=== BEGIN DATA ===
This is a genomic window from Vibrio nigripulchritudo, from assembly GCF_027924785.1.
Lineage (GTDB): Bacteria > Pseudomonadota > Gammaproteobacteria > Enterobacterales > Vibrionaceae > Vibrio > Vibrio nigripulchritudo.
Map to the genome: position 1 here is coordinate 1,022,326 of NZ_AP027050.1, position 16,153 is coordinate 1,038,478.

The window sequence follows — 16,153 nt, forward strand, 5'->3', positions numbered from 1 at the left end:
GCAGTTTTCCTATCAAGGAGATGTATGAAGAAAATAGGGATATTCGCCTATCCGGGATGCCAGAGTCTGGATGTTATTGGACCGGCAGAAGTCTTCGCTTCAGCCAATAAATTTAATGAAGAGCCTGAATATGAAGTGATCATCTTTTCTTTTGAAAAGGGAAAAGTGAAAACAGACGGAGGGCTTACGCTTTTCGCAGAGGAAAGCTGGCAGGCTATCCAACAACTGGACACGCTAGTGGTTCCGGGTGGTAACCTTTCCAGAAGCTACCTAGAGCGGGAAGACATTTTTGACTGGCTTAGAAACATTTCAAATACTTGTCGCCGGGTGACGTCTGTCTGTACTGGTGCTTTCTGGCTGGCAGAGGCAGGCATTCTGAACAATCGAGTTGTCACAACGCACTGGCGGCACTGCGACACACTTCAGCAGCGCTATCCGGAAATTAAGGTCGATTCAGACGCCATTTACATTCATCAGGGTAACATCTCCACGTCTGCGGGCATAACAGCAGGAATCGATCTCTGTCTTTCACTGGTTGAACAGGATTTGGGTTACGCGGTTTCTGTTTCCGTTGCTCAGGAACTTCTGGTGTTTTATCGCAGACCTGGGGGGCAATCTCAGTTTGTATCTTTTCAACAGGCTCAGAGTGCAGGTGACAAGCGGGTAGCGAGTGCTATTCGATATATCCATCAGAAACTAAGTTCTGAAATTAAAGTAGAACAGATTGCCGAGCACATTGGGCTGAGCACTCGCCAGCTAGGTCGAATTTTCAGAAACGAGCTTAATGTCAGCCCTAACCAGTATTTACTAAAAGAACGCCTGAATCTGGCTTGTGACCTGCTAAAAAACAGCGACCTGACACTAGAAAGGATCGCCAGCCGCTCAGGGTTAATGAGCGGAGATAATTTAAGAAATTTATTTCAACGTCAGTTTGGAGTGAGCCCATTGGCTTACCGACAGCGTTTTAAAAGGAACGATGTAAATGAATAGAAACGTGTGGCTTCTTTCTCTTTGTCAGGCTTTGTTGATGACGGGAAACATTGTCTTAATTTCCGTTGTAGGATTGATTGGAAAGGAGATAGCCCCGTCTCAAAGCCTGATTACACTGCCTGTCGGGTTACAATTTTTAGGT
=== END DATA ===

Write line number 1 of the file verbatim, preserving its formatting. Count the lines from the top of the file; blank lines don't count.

This is a genomic window from Vibrio nigripulchritudo, from assembly GCF_027924785.1.